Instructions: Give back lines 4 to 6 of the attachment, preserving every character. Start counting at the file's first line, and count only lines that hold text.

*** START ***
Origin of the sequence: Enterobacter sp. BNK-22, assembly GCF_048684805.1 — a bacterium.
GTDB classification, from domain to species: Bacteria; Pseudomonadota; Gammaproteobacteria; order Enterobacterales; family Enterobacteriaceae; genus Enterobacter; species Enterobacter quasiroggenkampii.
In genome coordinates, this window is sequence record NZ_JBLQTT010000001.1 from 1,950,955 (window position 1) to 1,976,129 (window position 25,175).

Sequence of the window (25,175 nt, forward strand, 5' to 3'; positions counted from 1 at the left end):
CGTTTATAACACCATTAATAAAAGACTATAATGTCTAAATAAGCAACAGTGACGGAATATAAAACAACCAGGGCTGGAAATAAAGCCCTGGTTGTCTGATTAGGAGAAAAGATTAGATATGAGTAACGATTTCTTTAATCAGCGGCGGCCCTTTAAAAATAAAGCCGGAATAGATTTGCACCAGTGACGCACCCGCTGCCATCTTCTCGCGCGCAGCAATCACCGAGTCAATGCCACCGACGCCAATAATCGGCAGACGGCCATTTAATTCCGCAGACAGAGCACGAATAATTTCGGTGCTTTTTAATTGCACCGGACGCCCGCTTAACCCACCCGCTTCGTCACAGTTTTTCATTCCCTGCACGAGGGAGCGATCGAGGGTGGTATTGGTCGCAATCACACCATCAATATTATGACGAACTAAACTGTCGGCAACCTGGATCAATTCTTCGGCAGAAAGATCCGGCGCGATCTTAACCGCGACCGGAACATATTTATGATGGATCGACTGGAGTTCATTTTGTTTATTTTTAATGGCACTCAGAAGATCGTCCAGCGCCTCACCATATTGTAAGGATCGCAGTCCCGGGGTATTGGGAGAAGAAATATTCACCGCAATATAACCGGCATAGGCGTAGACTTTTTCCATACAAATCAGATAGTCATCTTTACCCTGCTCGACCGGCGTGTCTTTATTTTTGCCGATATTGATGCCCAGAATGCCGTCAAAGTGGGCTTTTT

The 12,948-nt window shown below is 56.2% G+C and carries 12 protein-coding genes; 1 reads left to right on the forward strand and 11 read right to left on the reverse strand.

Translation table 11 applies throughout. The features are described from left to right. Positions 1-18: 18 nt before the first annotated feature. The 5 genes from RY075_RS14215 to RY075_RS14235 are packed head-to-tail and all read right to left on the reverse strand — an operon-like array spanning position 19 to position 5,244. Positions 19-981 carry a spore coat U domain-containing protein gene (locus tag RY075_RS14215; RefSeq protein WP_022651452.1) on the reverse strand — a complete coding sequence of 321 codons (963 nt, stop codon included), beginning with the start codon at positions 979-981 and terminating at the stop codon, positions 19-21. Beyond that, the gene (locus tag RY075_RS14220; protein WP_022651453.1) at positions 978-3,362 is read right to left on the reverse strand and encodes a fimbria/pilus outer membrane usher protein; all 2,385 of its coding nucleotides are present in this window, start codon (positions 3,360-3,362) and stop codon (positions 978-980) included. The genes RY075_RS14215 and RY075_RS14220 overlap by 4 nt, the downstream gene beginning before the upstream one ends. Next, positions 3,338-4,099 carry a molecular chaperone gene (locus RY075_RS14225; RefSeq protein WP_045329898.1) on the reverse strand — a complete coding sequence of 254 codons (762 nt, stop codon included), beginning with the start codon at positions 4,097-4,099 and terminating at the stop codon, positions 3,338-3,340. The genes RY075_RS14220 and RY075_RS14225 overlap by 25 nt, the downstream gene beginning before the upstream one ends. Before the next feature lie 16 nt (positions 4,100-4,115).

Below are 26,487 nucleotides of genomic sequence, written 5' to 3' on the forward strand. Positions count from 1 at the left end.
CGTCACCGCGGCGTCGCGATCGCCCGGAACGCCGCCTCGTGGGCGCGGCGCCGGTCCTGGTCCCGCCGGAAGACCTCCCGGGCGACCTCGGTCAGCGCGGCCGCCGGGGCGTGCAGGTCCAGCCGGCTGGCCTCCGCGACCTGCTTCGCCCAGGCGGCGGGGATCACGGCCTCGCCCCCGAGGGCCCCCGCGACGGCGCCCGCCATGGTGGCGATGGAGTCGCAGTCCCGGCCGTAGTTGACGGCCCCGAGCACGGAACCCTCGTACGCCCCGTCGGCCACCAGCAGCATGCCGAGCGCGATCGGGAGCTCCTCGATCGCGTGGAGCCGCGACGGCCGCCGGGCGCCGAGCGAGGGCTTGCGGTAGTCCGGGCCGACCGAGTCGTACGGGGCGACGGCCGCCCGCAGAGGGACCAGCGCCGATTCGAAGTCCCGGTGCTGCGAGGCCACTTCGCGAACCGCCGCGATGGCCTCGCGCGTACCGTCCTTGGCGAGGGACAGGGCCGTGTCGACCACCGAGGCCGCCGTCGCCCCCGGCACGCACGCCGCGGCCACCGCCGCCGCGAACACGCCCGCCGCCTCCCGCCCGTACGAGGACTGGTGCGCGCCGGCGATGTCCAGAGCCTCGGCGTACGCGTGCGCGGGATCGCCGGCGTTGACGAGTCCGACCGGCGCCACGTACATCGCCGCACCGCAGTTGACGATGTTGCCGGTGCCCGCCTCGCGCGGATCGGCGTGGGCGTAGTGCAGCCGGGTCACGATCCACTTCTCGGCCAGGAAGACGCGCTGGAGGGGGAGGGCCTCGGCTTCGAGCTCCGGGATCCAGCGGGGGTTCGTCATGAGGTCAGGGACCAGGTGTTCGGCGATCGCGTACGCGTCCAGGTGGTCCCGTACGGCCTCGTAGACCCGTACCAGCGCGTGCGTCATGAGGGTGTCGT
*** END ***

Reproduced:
Sequence of the window (25,175 nt, forward strand, 5' to 3'; positions counted from 1 at the left end):
CGTTTATAACACCATTAATAAAAGACTATAATGTCTAAATAAGCAACAGTGACGGAATATAAAACAACCAGGGCTGGAAATAAAGCCCTGGTTGTCTGATTAGGAGAAAAGATTAGATATGAGTAACGATTTCTTTAATCAGCGGCGGCCCTTTAAAAATAAAGCCGGAATAGATTTGCACCAGTGACGCACCCGCTGCCATCTTCTCGCGCGCAGCAATCACCGAGTCAATGCCACCGACGCCAATAATCGGCAGACGGCCATTTAATTCCGCAGACAGAGCACGAATAATTTCGGTGCTTTTTAATTGCACCGGACGCCCGCTTAACCCACCCGCTTCGTCACAGTTTTTCATTCCCTGCACGAGGGAGCGATCGAGGGTGGTATTGGTCGCAATCACACCATCAATATTATGACGAACTAAACTGTCGGCAACCTGGATCAATTCTTCGGCAGAAAGATCCGGCGCGATCTTAACCGCGACCGGAACATATTTATGATGGATCGACTGGAGTTCATTTTGTTTATTTTTAATGGCACTCAGAAGATCGTCCAGCGCCTCACCATATTGTAAGGATCGCAGTCCCGGGGTATTGGGAGAAGAAATATTCACCGCAATATAACCGGCATAGGCGTAGACTTTTTCCATACAAATCAGATAGTCATCTTTACCCTGCTCGACCGGCGTGTCTTTATTTTTGCCGATATTGATGCCCAGAATGCCGTCAAAGTGGGCTTTTT

The 12,948-nt window shown below is 56.2% G+C and carries 12 protein-coding genes; 1 reads left to right on the forward strand and 11 read right to left on the reverse strand.